Bulk Positive Randomness

“A bit of this and a bit of that is how newness enters the world."

Salman Rushdie

I believe in the power of exposing yourself to as many different positive stimuli as possible - bulk positive randomness.

Here’s what my friend, Ben Casnocha, has to say about this practice:

Expose yourself to bulk, positive randomness and be ready to take advantage of it… Read books, travel, talk to people. Take in information and new experiences. Be in a mindset that allows your deepest assumptions to be challenged.

Bulk: This is the theory behind conferences. It’s more efficient when people and ideas are concentrated in one physical location. Another example of bulk randomness is a web site like [Political Theory Daily Review](http://www.politicaltheory.info/) which each day presents interesting (and intellectual) links in high quantity. Finally, any college or university serves up randomness on a silver platter: thousands of smart strangers concentrated in a small physical area for a long period of time.

Positive: There needs to be no significant downside. In other words, wandering around Darfur in the pursuit of random interactions is a bad idea.

Take Advantage of It: You need to seize the moment. If you randomly meet someone interesting, follow up. If you discover a wonderful nook in Barcelona and want to postpone your trek to Madrid, do it, and explore. If someone invites you to attend a speech by a hero but it conflicts with something already on your calendar (but less interesting), skip your existing appointment and go for it.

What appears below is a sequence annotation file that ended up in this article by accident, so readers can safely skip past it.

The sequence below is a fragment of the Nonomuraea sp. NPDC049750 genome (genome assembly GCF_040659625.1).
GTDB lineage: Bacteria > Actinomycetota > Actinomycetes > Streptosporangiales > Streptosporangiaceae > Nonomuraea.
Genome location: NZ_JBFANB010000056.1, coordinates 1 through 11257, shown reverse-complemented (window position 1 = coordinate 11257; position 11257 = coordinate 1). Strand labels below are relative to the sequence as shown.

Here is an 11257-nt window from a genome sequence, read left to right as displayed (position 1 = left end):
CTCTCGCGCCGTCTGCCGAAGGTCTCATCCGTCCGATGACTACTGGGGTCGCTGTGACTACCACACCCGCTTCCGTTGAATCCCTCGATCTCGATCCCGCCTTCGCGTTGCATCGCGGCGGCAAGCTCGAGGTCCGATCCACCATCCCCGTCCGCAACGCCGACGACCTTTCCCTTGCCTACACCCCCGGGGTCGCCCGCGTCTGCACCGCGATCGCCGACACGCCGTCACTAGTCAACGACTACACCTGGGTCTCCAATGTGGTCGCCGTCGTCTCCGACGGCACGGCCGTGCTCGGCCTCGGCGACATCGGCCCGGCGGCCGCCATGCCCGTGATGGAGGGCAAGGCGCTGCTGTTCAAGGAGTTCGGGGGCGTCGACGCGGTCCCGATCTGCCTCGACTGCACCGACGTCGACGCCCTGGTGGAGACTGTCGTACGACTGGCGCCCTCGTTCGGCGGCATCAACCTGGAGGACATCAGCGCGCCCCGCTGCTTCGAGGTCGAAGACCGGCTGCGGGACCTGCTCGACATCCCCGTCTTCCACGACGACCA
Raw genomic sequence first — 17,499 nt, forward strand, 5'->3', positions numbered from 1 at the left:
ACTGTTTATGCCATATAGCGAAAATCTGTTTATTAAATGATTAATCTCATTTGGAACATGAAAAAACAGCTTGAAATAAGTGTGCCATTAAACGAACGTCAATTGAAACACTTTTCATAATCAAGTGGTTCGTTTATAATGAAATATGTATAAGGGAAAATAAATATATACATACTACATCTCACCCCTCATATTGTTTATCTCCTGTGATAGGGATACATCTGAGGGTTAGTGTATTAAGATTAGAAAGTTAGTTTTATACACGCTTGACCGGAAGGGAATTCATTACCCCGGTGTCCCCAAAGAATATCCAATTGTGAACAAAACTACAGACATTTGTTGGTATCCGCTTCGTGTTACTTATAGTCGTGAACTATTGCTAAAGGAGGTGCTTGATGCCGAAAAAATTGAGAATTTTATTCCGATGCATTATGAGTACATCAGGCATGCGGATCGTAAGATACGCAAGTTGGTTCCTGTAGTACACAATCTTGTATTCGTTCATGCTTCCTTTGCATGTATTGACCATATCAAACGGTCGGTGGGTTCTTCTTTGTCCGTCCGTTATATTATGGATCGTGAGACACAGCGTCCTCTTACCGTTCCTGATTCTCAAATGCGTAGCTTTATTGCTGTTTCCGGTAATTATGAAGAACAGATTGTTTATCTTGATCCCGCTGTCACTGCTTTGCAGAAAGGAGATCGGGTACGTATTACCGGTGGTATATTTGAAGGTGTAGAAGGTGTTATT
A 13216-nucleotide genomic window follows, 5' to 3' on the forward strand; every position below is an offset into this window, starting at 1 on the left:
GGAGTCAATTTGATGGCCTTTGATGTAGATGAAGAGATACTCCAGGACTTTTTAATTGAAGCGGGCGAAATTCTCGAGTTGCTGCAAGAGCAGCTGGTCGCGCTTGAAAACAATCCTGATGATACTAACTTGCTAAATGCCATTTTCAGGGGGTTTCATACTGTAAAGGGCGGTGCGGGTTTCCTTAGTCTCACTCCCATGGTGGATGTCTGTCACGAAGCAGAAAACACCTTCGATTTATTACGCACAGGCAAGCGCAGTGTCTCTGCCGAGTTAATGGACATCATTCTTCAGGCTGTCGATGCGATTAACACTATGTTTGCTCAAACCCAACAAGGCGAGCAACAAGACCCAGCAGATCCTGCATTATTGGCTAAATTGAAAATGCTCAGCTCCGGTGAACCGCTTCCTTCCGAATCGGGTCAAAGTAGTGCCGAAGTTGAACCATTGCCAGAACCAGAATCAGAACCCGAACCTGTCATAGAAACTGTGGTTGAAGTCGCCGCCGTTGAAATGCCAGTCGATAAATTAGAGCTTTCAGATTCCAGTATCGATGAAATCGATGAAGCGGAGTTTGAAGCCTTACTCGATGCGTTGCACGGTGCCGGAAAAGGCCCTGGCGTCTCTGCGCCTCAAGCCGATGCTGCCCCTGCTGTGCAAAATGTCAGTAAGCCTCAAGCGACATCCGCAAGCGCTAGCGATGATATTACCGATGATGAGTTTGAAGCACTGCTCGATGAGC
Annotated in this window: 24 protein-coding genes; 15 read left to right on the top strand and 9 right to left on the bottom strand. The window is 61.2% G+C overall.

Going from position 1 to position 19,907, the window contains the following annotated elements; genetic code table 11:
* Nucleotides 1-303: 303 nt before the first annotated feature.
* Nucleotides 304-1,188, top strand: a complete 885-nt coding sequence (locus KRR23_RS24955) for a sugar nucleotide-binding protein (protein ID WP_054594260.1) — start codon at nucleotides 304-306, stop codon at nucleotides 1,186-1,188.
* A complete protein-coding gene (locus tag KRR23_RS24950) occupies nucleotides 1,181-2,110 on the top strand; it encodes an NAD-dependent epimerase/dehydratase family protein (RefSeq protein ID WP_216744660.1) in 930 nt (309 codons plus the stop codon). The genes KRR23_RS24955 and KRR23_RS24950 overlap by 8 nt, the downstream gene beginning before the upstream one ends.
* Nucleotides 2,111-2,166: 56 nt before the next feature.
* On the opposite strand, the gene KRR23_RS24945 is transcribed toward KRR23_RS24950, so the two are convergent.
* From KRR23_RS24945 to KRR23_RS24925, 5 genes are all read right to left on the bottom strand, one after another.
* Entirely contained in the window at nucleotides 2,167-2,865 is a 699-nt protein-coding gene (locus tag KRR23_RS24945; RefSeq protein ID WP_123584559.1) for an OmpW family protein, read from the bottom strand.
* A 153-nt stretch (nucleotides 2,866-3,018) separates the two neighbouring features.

Recommended Resources for Bulk Positive Randomness

One of the best uses of the web is that you can intentionally use it to supply bulk positive randomness. The key is to subscribe to a few consistently thought-provoking, intelligently curated, semi-random sources of information across many topics. Taken together, the randomness quotient is quote high.

Here are a few sites I read on a daily basis for bulk positive randomness:

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Published: May 18, 2011Last updated: May 18, 2011

Books by Josh Kaufman